The black curve in figure 2 is the image clearness within the focal length range. The blue and the green areas represent the range in which the algorithm performs a coarse search and a fine search respectively. The red dots correspond to the values of clearness at different focal lengths, at each iteration of the algorithm. As a first step, a coarse search of the best focus position is carried out by varying the focal length from point (1) to subsequent points, until the green region is reached: in the figure, this process is performed in two steps, from point (1) to point (3). Then, the fine search is carried out: here, small increments of the focal length are considered, and the corresponding values of clearness are computed. A suitable threshold based algorithm is used to evaluate both the sign and the entity of the corresponding variations, and to choose the correct convergence direction. In the figure, this process is schematically represented by the path from point (3) to point (5), which corresponds to the best focus position.

Figure 2 - Algorithm approach using a template image.

The algorithm shows good performances in terms of speed of execution and accuracy and exhibits good results in real macro applications such as fingerprints, retinal and melanomas analysis. The algorithm has a good focus stability also with hand-held systems.

Related Publications

Pasinetti, S.; Bodini, I.; Sansoni, G.; Docchio, F.; Tinelli, M.; Lancini, M. “A fast autofocus setup using a liquid lens objective for in-focus imaging in the macro range“, AIP Conference Proceedings, Vol. 1740. 2016

Pasinetti, S.; Bodini, I.; Lancini, M.; Docchio, F.; Sansoni, G. “A Depth From Defocus Measurement System Using a Liquid Lens Objective for Extended Depth Range“, IEEE Transactions on Instrumentation and Measurement, Vol. 66, no. 3, pp. 441-450. 2017

Pasinetti, S.; Bodini, I.; Lancini, M.; Docchio, F.; Sansoni, G. “Experimental characterization of an autofocus algorithm based on liquid lens objective for in-focus imaging in the macro range“, 2017 7th IEEE International Workshop on Advances in Sensors and Interfaces (IWASI), pp. 195-200. 2017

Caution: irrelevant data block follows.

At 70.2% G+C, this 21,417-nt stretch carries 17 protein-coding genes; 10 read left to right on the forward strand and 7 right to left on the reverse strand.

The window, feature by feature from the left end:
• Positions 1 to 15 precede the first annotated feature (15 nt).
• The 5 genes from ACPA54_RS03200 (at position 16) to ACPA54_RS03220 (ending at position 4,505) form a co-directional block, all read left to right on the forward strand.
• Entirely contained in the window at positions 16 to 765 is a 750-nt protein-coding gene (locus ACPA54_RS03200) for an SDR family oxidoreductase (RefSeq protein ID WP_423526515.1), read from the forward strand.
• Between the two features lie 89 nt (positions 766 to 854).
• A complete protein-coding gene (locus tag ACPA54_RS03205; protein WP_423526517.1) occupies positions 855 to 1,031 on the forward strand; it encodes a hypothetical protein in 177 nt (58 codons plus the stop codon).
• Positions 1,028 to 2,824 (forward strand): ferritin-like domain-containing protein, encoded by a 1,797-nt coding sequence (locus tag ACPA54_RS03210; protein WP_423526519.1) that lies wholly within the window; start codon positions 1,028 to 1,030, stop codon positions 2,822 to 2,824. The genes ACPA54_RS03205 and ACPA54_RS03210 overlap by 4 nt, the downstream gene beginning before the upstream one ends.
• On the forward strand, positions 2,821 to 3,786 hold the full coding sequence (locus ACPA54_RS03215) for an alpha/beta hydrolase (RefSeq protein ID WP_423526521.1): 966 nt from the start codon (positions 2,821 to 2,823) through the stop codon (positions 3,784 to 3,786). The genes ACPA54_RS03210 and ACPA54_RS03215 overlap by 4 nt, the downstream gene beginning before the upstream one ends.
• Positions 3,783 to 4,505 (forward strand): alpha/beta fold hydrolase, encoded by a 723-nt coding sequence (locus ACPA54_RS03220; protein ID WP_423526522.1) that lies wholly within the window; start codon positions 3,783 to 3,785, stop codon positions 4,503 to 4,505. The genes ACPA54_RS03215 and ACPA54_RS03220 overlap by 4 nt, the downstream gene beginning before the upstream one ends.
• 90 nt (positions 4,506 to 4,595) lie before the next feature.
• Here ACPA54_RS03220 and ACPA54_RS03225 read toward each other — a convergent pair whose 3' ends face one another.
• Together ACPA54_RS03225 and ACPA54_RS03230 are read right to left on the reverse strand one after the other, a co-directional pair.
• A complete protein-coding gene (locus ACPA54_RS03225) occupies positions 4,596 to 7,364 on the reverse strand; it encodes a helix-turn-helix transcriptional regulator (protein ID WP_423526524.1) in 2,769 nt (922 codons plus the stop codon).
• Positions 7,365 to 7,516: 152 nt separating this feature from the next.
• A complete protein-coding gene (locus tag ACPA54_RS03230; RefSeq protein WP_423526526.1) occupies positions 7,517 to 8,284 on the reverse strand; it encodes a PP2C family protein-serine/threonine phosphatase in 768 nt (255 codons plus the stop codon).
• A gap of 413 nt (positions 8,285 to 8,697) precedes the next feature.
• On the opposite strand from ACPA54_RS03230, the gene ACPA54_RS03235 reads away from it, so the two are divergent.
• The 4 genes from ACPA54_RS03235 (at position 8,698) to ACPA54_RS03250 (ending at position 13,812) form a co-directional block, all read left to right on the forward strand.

Pasinetti, S.; Bodini, I.; Lancini, M.; Docchio, F.; Sansoni, G. “Automatic selection of focal lengths in a Depth From Defocus measurement system based on liquid lenses“, Optics and Lasers in Engineering, Vol. 96, pp. 68-74. 2017

LASER ALLUMINIO: Real-time acquisition for laser welding monitoring

The objective of this project was to develop a vision system for the real-time acquisition and saving of images produced in laser welding processes. This activity represents an initial step in the context of a research project aimed at studying the relation among the welding parameters and the quality of the welds, as they are captured by the vision system, for the feedback of the welding parameters during the welding.

The Laboratory worked in collaboration with TubeTech Machinery srl (Cazzago San Martino, Brescia, Italy), that was the company interested into this study.
The hardware used to devop this application is the Embedded Vision System (National Instruments) with LabVIEW 8.6.1, the IMAQ Vision libraries and the Real Time module for LabView. The vision system is based on the cooperation between a Host PC (PCS), and the NI EVS 1464 device. The acquisition campaigns have been done on one of the welding machines  available at TubeTech Machinery.

Suitable image elaboration tools have been developed to extract information from the videos captured by the system.

SMART BREAK – Bialetti REstoration Adaptive Kit

SMART BREAK is a project funded by Regione Lombardia thanks to a grant in the field of “Smart cities and communities”, for ambient assisted living. Nine companies (Bialetti Industrie Spa, Connexxalife Srl, Elemaster Spa, Lampia Srl, Gualtiero Marchesi Srl, Synergie CAD Instruments Srl, SAEF Srl, Sait Srl, and Signal Srl), two universities (UniBS and UniBG) and one hospital (San Raffaele) have joined the SMART BREAK project, and Bialetti Industrie is the leading partner.

SMART BREAK will be a modular system: food will be heated, hot and cold drinks will be provided as well as smoothies and users will be profiled, to create a food diary.

The Laboratory contributes to the project and works on a vision system, based on a smart camera (VisionCam XS – Imago Technologies), which communicates by means of an HMI, via a Modbus Ethernet Protocol. The developed vision system is capable of reading EAN barcodes, for the food diary and of recognizing lunch boxes of known weight.

The machine under development. Ileana is working at the vision system.
Food containers and barcodes that have to be recognized.
Examples of bar code detection.

The MICE Project

This activity has been accomplished in collaboration with the dept. of Physics of the Politecnico of Milan. The objective was to develop and test specific image processing algorithms based on piece-wise linear histogram transformation to assist tumor detection by means of a time-gated fluorescence imaging technique. The developed procedures have been designed to improve, in real time, the quality of the images taken by means of an intensified video camera. Smart optimization criteria have been followed for the automatic choice of the enhancement parameters. An example applied to the detection of experimental tumors induced in mice is shown in the figures below.